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Old 05-05-2013, 04:08 AM   #1
cynwulf
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Debian 7 Released


http://www.debian.org/releases/stable/
 
Old 05-05-2013, 04:36 AM   #2
jdkaye
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Thanks caravel. We will miss Wheezy (from testing) and wish it the best in stable. C'mon Jessie!
ciao,
jdk
 
Old 05-05-2013, 05:20 AM   #3
goumba
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Old 05-05-2013, 06:58 AM   #4
Randicus Draco Albus
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I have been using Wheezy for a few days already. For the most part, it is very good. My old computer crapped out, so I bought a new one. I down-loaded the Wheezy 64-bit XFCE CD1 and installed, but it was Squeeze! So I promptly up-graded to Wheezy.

The good:
My new machine has an nVidia GeForce, so I expected lots of trouble. To my surprise, not a single problem! And I am not using the non-free repository. Debian's legendary troubles with hardware and related firmware would seem a bit exaggerated. Or I have been very lucky. If so, I'll take it.

The bad:
There have been some strange tweaks in Wheezy. Conky lost transparency, which was solved by adding a line to the conky.conf that is not in the Debian version. (A line I found searching LQ by the way.) The second problem is with the Conky calendar that I have only been able to half resolve, but again, was caused by some small and weird change in Wheezy. A "_" in the conky.conf had to be changed to a "-". I have no idea what other tiny change needs to be made.

And my HP printer that worked perfectly with Squeeze is no longer printing.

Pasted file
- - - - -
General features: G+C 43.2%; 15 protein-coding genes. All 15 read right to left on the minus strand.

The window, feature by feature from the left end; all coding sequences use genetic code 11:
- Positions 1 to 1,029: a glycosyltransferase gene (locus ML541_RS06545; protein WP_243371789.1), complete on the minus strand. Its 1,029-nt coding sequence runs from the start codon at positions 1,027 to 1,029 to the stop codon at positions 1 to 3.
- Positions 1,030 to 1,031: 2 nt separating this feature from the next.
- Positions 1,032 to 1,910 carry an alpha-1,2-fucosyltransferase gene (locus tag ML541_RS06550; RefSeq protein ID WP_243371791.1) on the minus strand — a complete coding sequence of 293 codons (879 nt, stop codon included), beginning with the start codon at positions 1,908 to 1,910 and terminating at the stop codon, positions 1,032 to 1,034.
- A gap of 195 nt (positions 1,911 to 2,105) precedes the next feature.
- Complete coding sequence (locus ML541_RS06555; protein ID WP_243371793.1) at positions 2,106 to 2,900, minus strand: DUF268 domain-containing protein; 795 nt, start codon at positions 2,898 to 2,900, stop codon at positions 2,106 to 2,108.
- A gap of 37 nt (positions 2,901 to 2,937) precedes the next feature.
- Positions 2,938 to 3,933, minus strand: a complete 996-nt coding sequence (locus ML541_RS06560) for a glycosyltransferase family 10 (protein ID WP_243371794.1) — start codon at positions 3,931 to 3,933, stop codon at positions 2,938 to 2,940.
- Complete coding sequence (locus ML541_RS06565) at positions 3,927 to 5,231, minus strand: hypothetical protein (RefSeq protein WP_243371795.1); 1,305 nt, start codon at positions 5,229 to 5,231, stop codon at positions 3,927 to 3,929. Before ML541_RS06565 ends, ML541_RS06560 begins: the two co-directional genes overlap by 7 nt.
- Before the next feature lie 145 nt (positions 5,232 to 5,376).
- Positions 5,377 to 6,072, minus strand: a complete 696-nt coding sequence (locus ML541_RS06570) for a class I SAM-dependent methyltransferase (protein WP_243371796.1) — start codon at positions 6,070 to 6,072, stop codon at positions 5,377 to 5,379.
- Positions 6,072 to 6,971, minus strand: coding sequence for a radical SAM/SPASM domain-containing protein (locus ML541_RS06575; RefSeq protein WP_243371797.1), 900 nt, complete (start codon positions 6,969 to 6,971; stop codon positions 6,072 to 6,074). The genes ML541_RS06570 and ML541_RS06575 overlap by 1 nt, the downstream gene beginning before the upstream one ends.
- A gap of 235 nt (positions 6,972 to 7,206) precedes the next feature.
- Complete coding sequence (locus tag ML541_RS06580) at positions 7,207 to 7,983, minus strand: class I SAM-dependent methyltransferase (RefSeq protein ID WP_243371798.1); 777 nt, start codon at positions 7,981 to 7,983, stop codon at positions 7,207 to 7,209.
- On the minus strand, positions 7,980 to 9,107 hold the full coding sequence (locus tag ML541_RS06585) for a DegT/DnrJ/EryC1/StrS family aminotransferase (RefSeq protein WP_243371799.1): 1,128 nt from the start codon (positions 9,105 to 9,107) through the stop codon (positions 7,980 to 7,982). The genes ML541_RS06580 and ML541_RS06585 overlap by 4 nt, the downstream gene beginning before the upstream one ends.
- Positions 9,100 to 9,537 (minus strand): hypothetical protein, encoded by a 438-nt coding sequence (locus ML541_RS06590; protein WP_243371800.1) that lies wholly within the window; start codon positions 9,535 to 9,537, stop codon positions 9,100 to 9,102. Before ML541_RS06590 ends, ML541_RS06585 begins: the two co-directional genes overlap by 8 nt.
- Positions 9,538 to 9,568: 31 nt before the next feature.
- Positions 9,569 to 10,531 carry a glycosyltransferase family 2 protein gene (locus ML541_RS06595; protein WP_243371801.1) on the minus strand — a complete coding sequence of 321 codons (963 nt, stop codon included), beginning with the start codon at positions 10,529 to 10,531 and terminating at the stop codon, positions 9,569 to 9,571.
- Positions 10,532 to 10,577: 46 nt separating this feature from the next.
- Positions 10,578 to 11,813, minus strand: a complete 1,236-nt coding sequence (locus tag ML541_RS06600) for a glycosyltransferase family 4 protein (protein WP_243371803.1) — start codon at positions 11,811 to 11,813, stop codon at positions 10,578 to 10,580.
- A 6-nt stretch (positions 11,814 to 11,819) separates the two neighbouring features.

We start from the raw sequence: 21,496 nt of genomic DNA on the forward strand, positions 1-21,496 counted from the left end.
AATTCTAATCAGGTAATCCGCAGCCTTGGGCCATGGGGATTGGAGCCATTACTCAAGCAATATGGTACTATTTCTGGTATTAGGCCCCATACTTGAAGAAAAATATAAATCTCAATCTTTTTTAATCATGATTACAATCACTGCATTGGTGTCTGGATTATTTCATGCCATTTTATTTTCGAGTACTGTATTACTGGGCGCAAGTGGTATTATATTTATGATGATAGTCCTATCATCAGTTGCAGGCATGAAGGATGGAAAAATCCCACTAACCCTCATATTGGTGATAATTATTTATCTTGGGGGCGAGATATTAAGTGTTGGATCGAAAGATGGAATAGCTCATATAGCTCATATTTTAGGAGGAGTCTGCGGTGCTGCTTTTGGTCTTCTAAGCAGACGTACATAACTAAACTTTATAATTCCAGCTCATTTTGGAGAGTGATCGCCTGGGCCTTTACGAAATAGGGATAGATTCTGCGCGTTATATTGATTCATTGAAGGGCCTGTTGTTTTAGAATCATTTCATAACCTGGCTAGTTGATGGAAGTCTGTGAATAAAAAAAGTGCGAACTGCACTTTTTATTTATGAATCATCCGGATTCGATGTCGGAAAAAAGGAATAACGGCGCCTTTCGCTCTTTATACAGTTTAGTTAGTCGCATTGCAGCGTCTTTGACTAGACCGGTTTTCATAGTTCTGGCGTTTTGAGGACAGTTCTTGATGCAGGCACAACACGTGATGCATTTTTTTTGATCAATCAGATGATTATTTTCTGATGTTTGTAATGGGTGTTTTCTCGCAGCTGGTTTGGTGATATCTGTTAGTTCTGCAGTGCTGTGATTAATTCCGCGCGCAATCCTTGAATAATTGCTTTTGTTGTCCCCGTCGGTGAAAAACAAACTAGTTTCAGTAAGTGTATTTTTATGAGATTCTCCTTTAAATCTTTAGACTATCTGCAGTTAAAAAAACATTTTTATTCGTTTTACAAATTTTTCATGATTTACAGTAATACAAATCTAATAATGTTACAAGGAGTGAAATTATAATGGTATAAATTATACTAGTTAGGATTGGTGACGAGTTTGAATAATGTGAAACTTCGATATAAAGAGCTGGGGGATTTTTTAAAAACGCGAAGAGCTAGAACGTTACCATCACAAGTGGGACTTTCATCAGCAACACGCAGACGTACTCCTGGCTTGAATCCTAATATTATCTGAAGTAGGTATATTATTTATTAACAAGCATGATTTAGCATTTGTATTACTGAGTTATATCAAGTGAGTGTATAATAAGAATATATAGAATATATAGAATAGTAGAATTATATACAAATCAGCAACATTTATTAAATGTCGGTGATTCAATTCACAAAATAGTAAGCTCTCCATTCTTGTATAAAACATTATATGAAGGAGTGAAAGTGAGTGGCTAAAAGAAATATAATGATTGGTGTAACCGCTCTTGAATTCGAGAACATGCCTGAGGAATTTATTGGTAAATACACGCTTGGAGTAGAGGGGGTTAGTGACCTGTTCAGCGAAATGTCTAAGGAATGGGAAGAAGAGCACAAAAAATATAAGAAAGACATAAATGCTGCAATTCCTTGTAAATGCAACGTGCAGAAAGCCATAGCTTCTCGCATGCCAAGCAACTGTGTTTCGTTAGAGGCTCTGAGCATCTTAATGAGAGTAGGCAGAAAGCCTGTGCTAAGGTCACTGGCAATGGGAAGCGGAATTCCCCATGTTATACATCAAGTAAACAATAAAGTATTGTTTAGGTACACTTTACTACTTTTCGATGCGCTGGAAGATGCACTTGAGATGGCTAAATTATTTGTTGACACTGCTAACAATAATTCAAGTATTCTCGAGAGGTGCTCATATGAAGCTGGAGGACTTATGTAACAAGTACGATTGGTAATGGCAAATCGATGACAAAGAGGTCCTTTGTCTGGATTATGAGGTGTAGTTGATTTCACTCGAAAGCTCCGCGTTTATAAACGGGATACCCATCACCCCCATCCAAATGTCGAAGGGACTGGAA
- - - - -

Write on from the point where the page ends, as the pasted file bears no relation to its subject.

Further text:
As I stated at the top, for the most part, Wheezy is fabulous, but if I cannot straighten out these two small wrinkles, especially the printer, it will be an incentive to test Slackware. Wheezy is a great system, but who knows what the future may bring.
 
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Old 05-05-2013, 09:07 AM   #5
JWJones
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I'm probably gonna have to give it a go. I still have a huge soft spot for Debian, even though I have moved to Slackware.

Interesting stuff, from the Distrowatch release notice:

"This new version of Debian includes various interesting features such as multiarch support, several specific tools to deploy private clouds, an improved installer, and a complete set of multimedia codecs and front-ends which remove the need for third-party repositories. Multiarch support, one of the main release goals for Wheezy, will allow Debian users to install packages from multiple architectures on the same machine. This means that you can now, for the first time, install both 32- and 64-bit software on the same machine and have all the relevant dependencies correctly resolved, automatically."

Emphasis mine. Nice. I'm sure Richard Stallman won't be too happy about that, hahaha.
 
Old 05-05-2013, 09:19 AM   #6
jdkaye
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Randicus said,
Quote:
And my HP printer that worked perfectly with Squeeze is no longer printing.
Do you install it with CUPS and use the CUPS driver? That would be strange if a working driver were replaced by a non-functioning one.
jdk
 
Old 05-05-2013, 10:18 AM   #7
TroN-0074
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I am looking to upgrade from Debian 6 to Debian 7 how can I do that without having to perform a fresh install?

Please I will appreciate all advices.
 
Old 05-05-2013, 10:22 AM   #8
JWJones
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Quote:
Originally Posted by TroN-0074 View Post
I am looking to upgrade from Debian 6 to Debian 7 how can I do that without having to perform a fresh install?

Please I will appreciate all advices.
You should be able to:

Code:
apt-get update
And then:

Code:
apt-get dist-upgrade
It's been a while for me, so someone correct me if I'm wrong!
 
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Old 05-05-2013, 10:27 AM   #9
TroN-0074
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Quote:
Originally Posted by JWJones View Post